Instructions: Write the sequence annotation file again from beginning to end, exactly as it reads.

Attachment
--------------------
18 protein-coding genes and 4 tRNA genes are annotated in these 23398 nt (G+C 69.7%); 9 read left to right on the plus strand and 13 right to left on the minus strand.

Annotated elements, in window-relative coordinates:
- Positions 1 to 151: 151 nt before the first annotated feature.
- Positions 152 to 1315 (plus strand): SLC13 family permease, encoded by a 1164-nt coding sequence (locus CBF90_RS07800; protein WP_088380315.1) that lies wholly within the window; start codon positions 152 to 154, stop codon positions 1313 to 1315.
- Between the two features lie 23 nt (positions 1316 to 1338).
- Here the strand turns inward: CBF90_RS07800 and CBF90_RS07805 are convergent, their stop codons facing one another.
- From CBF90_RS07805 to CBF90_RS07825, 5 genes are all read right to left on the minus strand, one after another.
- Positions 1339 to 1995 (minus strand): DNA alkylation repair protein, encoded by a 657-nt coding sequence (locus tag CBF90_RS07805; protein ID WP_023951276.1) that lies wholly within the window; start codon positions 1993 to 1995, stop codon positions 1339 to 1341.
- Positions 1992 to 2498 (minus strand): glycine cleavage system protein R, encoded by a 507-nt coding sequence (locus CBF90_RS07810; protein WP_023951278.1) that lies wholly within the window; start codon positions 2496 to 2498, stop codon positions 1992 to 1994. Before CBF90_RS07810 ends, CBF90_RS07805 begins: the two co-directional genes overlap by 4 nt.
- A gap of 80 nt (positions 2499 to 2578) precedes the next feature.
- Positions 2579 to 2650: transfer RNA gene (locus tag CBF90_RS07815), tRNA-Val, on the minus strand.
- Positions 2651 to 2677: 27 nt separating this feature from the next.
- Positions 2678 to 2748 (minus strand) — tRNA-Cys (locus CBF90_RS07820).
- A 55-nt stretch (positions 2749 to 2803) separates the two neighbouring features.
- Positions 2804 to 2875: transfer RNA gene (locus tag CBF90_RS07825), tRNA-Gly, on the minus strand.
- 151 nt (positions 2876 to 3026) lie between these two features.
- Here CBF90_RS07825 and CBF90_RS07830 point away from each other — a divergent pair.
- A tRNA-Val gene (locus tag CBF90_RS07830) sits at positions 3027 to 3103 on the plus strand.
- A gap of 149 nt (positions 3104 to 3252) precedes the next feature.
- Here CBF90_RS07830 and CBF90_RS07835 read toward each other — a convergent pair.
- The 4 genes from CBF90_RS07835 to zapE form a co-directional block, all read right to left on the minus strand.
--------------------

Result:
18 protein-coding genes and 4 tRNA genes are annotated in these 23398 nt (G+C 69.7%); 9 read left to right on the plus strand and 13 right to left on the minus strand.

Annotated elements, in window-relative coordinates:
- Positions 1 to 151: 151 nt before the first annotated feature.
- Positions 152 to 1315 (plus strand): SLC13 family permease, encoded by a 1164-nt coding sequence (locus CBF90_RS07800; protein WP_088380315.1) that lies wholly within the window; start codon positions 152 to 154, stop codon positions 1313 to 1315.
- Between the two features lie 23 nt (positions 1316 to 1338).
- Here the strand turns inward: CBF90_RS07800 and CBF90_RS07805 are convergent, their stop codons facing one another.
- From CBF90_RS07805 to CBF90_RS07825, 5 genes are all read right to left on the minus strand, one after another.
- Positions 1339 to 1995 (minus strand): DNA alkylation repair protein, encoded by a 657-nt coding sequence (locus tag CBF90_RS07805; protein ID WP_023951276.1) that lies wholly within the window; start codon positions 1993 to 1995, stop codon positions 1339 to 1341.
- Positions 1992 to 2498 (minus strand): glycine cleavage system protein R, encoded by a 507-nt coding sequence (locus CBF90_RS07810; protein WP_023951278.1) that lies wholly within the window; start codon positions 2496 to 2498, stop codon positions 1992 to 1994. Before CBF90_RS07810 ends, CBF90_RS07805 begins: the two co-directional genes overlap by 4 nt.
- A gap of 80 nt (positions 2499 to 2578) precedes the next feature.
- Positions 2579 to 2650: transfer RNA gene (locus tag CBF90_RS07815), tRNA-Val, on the minus strand.
- Positions 2651 to 2677: 27 nt separating this feature from the next.
- Positions 2678 to 2748 (minus strand) — tRNA-Cys (locus CBF90_RS07820).
- A 55-nt stretch (positions 2749 to 2803) separates the two neighbouring features.
- Positions 2804 to 2875: transfer RNA gene (locus tag CBF90_RS07825), tRNA-Gly, on the minus strand.
- 151 nt (positions 2876 to 3026) lie between these two features.
- Here CBF90_RS07825 and CBF90_RS07830 point away from each other — a divergent pair.
- A tRNA-Val gene (locus tag CBF90_RS07830) sits at positions 3027 to 3103 on the plus strand.
- A gap of 149 nt (positions 3104 to 3252) precedes the next feature.
- Here CBF90_RS07830 and CBF90_RS07835 read toward each other — a convergent pair.
- The 4 genes from CBF90_RS07835 to zapE form a co-directional block, all read right to left on the minus strand.